“It was just a great feeling to embrace it with the fans,” Farrell said. “To experience this for the first time, it’s just an amazing feeling.”

Added Matthews: “It was just to give it back and show them we couldn’t have done it without them.”

Hurley said to the crowd over a microphone: “Let’s bring down this net baby, what do you say?”

Jalen Crutcher led the Flyers (13-15, 7-9) with 12 points.

“I think the cumulative effect of their pressure, I think took its toll,” Flyers coach Anthony Grant said. “Give them credit — they did a good job defensively and got it going in the second half.”

Rhode Island shot 64.3 percent in the second half and Dayton only 27.3, including missing all 10 of its 3-point attempts.

Playing for their first conference regular-season title in school history already had the sellout crowd fired up, but it picked up to a notch at the end of 7-0 spurt early in second half when Hurley walked onto the floor, waving for more noise when Dayton called timeout after the Rams went up 46-38 with 16:08 to play.

Following the timeout, URI continued its stifling, man-to-man defensive pressure and took charge with an 11-4 spurt that was capped by Matthews’ 3-pointer from the left wing that pushed its lead to 15 with 13:17 to play. The Rams had two easy breakaway baskets off turnovers in the spree.

They pushed it to 72-46 on Dowtin’s 3 with just over five minutes to play, sending Hurley to the floor again waving after another timeout.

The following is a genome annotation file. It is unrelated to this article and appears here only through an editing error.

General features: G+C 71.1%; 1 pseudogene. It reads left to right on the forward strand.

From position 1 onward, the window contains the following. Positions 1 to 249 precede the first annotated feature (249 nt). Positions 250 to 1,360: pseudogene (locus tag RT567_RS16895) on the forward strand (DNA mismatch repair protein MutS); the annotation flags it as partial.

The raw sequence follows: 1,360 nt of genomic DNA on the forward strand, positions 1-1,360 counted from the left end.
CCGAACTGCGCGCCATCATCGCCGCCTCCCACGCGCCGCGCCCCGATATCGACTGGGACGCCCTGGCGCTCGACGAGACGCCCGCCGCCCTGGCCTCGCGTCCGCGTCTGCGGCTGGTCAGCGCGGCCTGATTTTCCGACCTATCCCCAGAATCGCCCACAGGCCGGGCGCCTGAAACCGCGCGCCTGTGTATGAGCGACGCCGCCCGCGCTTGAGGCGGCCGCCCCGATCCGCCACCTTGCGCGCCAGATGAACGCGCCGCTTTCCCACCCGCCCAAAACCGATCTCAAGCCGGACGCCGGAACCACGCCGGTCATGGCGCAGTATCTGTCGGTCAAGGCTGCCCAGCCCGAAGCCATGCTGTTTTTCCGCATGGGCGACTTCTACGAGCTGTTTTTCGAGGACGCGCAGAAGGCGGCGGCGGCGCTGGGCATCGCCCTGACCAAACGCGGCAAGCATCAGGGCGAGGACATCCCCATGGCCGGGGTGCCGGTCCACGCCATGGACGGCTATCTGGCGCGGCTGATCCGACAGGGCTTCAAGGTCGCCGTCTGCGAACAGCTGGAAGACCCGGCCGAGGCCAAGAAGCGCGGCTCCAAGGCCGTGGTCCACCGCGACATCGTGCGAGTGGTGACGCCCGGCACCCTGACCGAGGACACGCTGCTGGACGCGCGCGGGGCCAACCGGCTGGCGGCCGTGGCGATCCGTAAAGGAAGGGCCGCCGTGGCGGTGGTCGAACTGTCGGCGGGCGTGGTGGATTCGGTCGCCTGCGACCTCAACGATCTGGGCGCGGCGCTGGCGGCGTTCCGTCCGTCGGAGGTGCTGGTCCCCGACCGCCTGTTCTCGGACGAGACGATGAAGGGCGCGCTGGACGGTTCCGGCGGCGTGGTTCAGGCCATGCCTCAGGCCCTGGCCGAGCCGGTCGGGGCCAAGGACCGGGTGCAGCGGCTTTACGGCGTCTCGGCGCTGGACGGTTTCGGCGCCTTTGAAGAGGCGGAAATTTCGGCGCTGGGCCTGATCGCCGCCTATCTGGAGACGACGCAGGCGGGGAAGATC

In the opening half, the Flyers shot 58.3 percent and led most of the way despite nearly hitting their per-game average with 13 turnovers before URI closed by scoring nine of the final 11 points to take a 36-34 edge into intermission.

TURNOVER MAKERS

The Rams entered the game as one of the best in the nation, creating 16.38 turnovers per game. Dayton came in committing just 13.6 per, but finished with 22.

HOME SWEET HOME

The Rams improved to 15-0 in the raucous Ryan Center, tying the school-record for most home wins in a season. They also did it in 1987-88 when the program advanced to the Sweet Sixteen in the NCAA tourney.

“We wouldn’t have been able to win this championship without the absolute electric atmosphere that has been created here all year long,” Hurley said.

ROAD WOES

Dayton fell to 1-9 on the road this season.

BIG PICTURE

Dayton: The Flyers were hoping to spoil the party by winning their third straight game to reach .500 in league play.

Rhode Island: The Rams are certainly playing the rest of the regular season and conference tourney, looking for a better seed in a probable selection to NCAA Tournament – even if they don’t win the postseason A-10 tournament.

VIDEO: No. 16 Buckeyes keep title hopes alive with thrilling win at Indiana

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BLOOMINGTON, Ind. (AP) — Ohio State guard C.J. Jackson relied on sheer instincts Friday night.

Instead of going with the Buckeyes’ designed final play, he changed it on the fly.

When Jackson finally got control of the pass in the closing seconds of double overtime, he faked another pass and spotted up for a 25-footer and that silenced Indiana’s crowd with 1.7 seconds left and gave No. 16 Ohio State an 80-78 victory.

“You dream of playing in buildings like this when you’re younger and just to have one of these moments is unbelievable,” Jackson said after scoring 13 points.

This wasn’t just another win for the Buckeyes (24-7, 15-3 Big Ten), either.

They needed this one to have any hope of claiming a share of the conference crown in coach Chris Holtmann’s first season. They still need No. 2 Michigan State to lose Sunday at Wisconsin.

And on a night Ohio State dealt with foul trouble and fatigue, Jackson’s brilliant switcheroo was exactly what Ohio State needed.